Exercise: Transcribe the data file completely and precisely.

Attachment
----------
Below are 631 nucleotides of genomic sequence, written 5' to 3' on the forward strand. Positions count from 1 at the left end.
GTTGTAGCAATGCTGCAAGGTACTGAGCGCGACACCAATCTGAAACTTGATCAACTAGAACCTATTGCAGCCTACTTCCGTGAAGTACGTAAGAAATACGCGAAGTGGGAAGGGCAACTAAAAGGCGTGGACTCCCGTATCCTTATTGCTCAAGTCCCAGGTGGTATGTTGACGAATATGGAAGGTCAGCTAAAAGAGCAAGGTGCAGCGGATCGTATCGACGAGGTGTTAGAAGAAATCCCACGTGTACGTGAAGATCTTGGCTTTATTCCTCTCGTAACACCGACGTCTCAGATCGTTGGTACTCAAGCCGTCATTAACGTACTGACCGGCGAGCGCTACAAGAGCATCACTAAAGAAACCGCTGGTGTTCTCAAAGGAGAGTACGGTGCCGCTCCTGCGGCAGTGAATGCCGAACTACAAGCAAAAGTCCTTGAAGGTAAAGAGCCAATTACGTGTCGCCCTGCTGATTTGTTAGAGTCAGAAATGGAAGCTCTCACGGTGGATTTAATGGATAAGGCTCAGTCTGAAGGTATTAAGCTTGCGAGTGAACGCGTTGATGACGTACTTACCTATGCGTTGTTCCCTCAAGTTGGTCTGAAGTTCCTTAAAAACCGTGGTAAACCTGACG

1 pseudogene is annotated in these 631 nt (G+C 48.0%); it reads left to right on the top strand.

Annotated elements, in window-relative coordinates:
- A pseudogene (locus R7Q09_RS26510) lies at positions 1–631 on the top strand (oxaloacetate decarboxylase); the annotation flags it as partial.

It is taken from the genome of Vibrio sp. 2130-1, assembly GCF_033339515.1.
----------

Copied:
Below are 631 nucleotides of genomic sequence, written 5' to 3' on the forward strand. Positions count from 1 at the left end.
GTTGTAGCAATGCTGCAAGGTACTGAGCGCGACACCAATCTGAAACTTGATCAACTAGAACCTATTGCAGCCTACTTCCGTGAAGTACGTAAGAAATACGCGAAGTGGGAAGGGCAACTAAAAGGCGTGGACTCCCGTATCCTTATTGCTCAAGTCCCAGGTGGTATGTTGACGAATATGGAAGGTCAGCTAAAAGAGCAAGGTGCAGCGGATCGTATCGACGAGGTGTTAGAAGAAATCCCACGTGTACGTGAAGATCTTGGCTTTATTCCTCTCGTAACACCGACGTCTCAGATCGTTGGTACTCAAGCCGTCATTAACGTACTGACCGGCGAGCGCTACAAGAGCATCACTAAAGAAACCGCTGGTGTTCTCAAAGGAGAGTACGGTGCCGCTCCTGCGGCAGTGAATGCCGAACTACAAGCAAAAGTCCTTGAAGGTAAAGAGCCAATTACGTGTCGCCCTGCTGATTTGTTAGAGTCAGAAATGGAAGCTCTCACGGTGGATTTAATGGATAAGGCTCAGTCTGAAGGTATTAAGCTTGCGAGTGAACGCGTTGATGACGTACTTACCTATGCGTTGTTCCCTCAAGTTGGTCTGAAGTTCCTTAAAAACCGTGGTAAACCTGACG

1 pseudogene is annotated in these 631 nt (G+C 48.0%); it reads left to right on the top strand.

Annotated elements, in window-relative coordinates:
- A pseudogene (locus R7Q09_RS26510) lies at positions 1–631 on the top strand (oxaloacetate decarboxylase); the annotation flags it as partial.

It is taken from the genome of Vibrio sp. 2130-1, assembly GCF_033339515.1.